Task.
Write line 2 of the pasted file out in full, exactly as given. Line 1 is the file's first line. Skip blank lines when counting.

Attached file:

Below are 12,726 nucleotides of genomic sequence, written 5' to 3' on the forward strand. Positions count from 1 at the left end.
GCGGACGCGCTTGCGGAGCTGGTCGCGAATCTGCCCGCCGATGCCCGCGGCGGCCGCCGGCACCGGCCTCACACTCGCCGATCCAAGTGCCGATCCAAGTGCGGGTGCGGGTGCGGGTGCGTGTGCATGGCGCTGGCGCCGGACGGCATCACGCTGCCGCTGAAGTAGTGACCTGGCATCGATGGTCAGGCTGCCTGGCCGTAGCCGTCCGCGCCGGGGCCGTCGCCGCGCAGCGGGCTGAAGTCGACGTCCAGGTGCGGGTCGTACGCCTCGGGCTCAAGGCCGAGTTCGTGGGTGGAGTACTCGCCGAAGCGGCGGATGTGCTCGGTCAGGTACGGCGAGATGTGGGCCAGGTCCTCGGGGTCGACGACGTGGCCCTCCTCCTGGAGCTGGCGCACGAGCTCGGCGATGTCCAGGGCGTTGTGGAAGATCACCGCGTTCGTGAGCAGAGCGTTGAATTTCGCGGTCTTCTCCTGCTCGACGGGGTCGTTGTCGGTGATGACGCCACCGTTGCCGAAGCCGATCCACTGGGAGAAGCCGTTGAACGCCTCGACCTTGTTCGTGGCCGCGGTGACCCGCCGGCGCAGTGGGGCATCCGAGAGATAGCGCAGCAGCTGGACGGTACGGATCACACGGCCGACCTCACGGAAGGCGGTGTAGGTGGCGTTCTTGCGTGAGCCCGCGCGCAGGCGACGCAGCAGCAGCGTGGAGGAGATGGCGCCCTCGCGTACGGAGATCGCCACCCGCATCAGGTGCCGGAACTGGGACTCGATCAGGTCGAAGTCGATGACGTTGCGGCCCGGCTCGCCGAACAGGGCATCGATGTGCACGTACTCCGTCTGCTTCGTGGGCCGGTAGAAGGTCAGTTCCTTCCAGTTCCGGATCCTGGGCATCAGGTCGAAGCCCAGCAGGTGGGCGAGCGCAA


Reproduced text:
GCGGACGCGCTTGCGGAGCTGGTCGCGAATCTGCCCGCCGATGCCCGCGGCGGCCGCCGGCACCGGCCTCACACTCGCCGATCCAAGTGCCGATCCAAGTGCGGGTGCGGGTGCGGGTGCGTGTGCATGGCGCTGGCGCCGGACGGCATCACGCTGCCGCTGAAGTAGTGACCTGGCATCGATGGTCAGGCTGCCTGGCCGTAGCCGTCCGCGCCGGGGCCGTCGCCGCGCAGCGGGCTGAAGTCGACGTCCAGGTGCGGGTCGTACGCCTCGGGCTCAAGGCCGAGTTCGTGGGTGGAGTACTCGCCGAAGCGGCGGATGTGCTCGGTCAGGTACGGCGAGATGTGGGCCAGGTCCTCGGGGTCGACGACGTGGCCCTCCTCCTGGAGCTGGCGCACGAGCTCGGCGATGTCCAGGGCGTTGTGGAAGATCACCGCGTTCGTGAGCAGAGCGTTGAATTTCGCGGTCTTCTCCTGCTCGACGGGGTCGTTGTCGGTGATGACGCCACCGTTGCCGAAGCCGATCCACTGGGAGAAGCCGTTGAACGCCTCGACCTTGTTCGTGGCCGCGGTGACCCGCCGGCGCAGTGGGGCATCCGAGAGATAGCGCAGCAGCTGGACGGTACGGATCACACGGCCGACCTCACGGAAGGCGGTGTAGGTGGCGTTCTTGCGTGAGCCCGCGCGCAGGCGACGCAGCAGCAGCGTGGAGGAGATGGCGCCCTCGCGTACGGAGATCGCCACCCGCATCAGGTGCCGGAACTGGGACTCGATCAGGTCGAAGTCGATGACGTTGCGGCCCGGCTCGCCGAACAGGGCATCGATGTGCACGTACTCCGTCTGCTTCGTGGGCCGGTAGAAGGTCAGTTCCTTCCAGTTCCGGATCCTGGGCATCAGGTCGAAGCCCAGCAGGTGGGCGAGCGCAA